We have a house that wasn't properly restored and so there is one staircase that doesn't have adequate controls for lighting (the restorer didn't put enough wires between the three floors). So we have had to use X10 wireless switches to turn on/off the landing lights from above and below. Trouble is - they don't work reliably and proximity sensors aren't any use either. So app controlled lights would be the one thing I would pay for.
     
  12. Cashmonee macrumors 6502a

    Cashmonee

    Joined:
    May 27, 2006
    #12
    It's pretty difficult to improve upon the light switch. A door knob is pretty tried and true. People won't switch these things out easily. The connected/smart home has been "coming" forever it seems, and never seems to gain traction. Why would I want to use a watch, or phone for that matter, to turn off a light. I could either open an app, which takes a few button presses, maybe some swipes too, or flick a switch. The gain is not worth the cost and effort. I think the "Internet of Things" is a bunch of crap that will never actually take off. I don't need my toaster to be online so I can make toast from my bedroom. A simple timer will perform the most useful aspect of "The Internet of Things" which is why no one will buy into it.

    The other major issue with the whole idea is that people are too fickle. We don't actually want the lights to be at the same brightness at a particular time everyday. We aren't that regular.
     
  13. kdarling macrumors demi-god

    kdarling

    Joined:
    Jun 9, 2007
    Location:
    First university coding class = 46 years ago
    #13
    Of course, it would actually be the iPhone that's aware, pushing that info to the watch to remotely display and to get simple control feedback.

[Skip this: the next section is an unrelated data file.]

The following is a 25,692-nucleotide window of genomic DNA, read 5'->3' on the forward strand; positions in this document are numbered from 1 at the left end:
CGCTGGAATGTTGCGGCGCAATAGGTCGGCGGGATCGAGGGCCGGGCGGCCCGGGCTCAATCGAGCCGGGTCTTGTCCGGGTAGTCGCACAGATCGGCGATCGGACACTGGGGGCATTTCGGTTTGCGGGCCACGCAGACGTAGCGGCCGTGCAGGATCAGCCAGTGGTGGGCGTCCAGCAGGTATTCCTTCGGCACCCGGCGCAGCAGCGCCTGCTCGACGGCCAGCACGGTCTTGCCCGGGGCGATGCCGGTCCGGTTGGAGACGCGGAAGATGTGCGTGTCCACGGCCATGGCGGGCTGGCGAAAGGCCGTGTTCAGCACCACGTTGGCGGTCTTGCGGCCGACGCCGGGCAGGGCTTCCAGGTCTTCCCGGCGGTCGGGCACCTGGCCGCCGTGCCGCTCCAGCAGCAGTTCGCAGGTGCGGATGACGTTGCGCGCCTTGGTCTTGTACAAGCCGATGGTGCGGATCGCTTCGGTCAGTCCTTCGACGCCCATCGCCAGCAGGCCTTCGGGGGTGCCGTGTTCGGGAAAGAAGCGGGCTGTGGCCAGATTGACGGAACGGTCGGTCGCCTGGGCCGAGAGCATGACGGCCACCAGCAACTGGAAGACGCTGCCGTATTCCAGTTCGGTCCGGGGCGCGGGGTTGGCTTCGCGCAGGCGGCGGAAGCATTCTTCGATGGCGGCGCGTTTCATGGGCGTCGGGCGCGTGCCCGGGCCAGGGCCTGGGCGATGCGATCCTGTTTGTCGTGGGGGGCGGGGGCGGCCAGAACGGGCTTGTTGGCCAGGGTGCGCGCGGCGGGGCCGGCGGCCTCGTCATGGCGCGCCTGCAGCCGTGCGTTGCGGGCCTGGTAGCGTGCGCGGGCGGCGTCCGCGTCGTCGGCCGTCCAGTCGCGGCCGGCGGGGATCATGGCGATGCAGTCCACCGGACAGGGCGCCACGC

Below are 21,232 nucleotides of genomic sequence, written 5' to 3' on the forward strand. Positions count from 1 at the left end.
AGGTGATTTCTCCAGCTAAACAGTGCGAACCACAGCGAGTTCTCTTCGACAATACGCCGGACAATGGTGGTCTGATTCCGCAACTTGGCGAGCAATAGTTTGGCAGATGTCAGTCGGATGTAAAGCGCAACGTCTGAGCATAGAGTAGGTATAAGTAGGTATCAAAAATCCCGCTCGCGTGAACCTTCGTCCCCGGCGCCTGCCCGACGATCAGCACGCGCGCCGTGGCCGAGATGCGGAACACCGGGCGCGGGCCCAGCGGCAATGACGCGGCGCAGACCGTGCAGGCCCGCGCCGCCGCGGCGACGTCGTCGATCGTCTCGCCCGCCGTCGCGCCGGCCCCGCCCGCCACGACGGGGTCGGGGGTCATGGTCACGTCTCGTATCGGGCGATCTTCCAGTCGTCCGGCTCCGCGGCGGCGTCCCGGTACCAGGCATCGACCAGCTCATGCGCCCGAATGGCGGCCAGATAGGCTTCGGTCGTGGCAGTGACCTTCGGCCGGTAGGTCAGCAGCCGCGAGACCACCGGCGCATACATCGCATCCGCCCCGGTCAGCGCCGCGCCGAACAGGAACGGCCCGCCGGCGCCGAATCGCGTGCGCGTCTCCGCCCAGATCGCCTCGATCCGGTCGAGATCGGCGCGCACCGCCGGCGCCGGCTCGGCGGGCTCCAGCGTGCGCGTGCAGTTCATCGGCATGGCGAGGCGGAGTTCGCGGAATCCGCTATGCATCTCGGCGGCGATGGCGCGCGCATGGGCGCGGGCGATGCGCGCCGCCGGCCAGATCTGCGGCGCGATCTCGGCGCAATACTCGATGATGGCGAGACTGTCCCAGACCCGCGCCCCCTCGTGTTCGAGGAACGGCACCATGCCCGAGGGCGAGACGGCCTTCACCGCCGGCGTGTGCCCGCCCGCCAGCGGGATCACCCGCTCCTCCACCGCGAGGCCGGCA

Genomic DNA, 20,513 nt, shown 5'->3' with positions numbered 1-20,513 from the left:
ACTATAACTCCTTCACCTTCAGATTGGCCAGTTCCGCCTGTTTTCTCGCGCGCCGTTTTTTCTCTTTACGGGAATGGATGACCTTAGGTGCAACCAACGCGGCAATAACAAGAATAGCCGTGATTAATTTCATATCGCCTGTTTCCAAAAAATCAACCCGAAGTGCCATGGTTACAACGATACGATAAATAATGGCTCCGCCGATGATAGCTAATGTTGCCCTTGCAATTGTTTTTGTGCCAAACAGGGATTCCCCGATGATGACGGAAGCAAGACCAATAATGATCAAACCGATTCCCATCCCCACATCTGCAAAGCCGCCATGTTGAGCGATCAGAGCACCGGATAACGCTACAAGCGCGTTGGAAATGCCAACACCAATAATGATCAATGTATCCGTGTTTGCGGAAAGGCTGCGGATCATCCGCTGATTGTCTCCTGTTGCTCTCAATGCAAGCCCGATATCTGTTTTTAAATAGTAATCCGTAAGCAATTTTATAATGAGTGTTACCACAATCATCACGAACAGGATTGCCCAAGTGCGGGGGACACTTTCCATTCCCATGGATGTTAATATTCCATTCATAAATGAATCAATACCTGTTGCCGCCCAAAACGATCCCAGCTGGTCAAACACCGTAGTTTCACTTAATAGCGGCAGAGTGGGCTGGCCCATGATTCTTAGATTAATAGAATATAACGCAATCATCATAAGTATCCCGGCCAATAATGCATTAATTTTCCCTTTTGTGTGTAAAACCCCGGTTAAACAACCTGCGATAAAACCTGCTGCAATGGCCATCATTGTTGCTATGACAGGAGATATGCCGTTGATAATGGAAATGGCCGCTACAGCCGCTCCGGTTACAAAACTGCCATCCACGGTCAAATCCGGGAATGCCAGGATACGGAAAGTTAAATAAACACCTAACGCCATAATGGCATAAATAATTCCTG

14. Crosspjc thread starter macrumors member

    Joined:
    Feb 15, 2015
    #14
    For now, but native apps will be available at the end of 2015. Local connection will be available over Bluetooth etc.
     
  15. Julien macrumors G3

    Julien

    Joined:
    Jun 30, 2007
    Location:
    Atlanta
    #15
    Yet to be seen if Apple will allow the next SDK's native 3ed party Apps access to the radios (BT specifically since the WiFi is Apple use only). I doubt they will because of battery issues.
     
  16. Crosspjc thread starter macrumors member

    Joined:
    Feb 15, 2015
    #16
    Some interesting hints at Apple's vision for the watch in this Tim Cook interview:

    http://www.telegraph.co.uk/technology/apple/watch/11439847/Apple-Watch-will-replace-your-car-keys-says-Tim-Cook.html

    "This will be just like the iPhone: people wanted it and bought for a particular reason, perhaps for browsing, but then found out that they loved it for all sorts of other reasons."

    "The watch is designed to be able to replace car keys and the clumsy, large fobs that are now used by many vehicles"

    This combined with Apple Pay would mean you could leave your wallet and car keys at home. Seems a pretty good selling point to me. Battery issues would be my only concern.
     
  17. virginblue4 macrumors 68000

    virginblue4

    Joined:
    Apr 15, 2012
    Location:
    United Kingdom
    #17
    As someone who has the philips hue bulbs, it's nice to be able to use my iPhone / iPad to turn my lights off while lying in bed or at my computer.

    Plus they can display up to 16 million colours, which is very nice.
     
  18. Cashmonee macrumors 6502a

    Cashmonee

    Joined:
    May 27, 2006
    #18
    That's pie in the sky kind of stuff honestly. Years and years away, and would require cooperation from companies that are not necessarily terribly willing to play nice with Apple. I can definitely see things like that become a reality, especially the Apple Pay idea (though there is significant resistance to that already), but again, they are still conveniences that have questionable value. If I am buying alcohol, I still need my license and hence a wallet of some sort. Same if I am driving. The watch, and "internet of things" for that matter, are solutions in search of a problem.

    I don't disagree, but one of the things that kept me from getting Hue for my house was the complaint that many people had about not being able to flick the switch on the way to bed. I believe that is fixed now, however. Leo LaPorte has given the ultimate example in my opinion of how useful this stuff is. He has a Nest and Hue. Both were installed in his house. He moved, and never took the time to install them in the new place. If these internet-connected, smart devices were so amazing, that wouldn't happen.
     
  19. Arran macrumors 68040

    Arran

    Joined:
    Mar 7, 2008
    Location:
    Atlanta, USA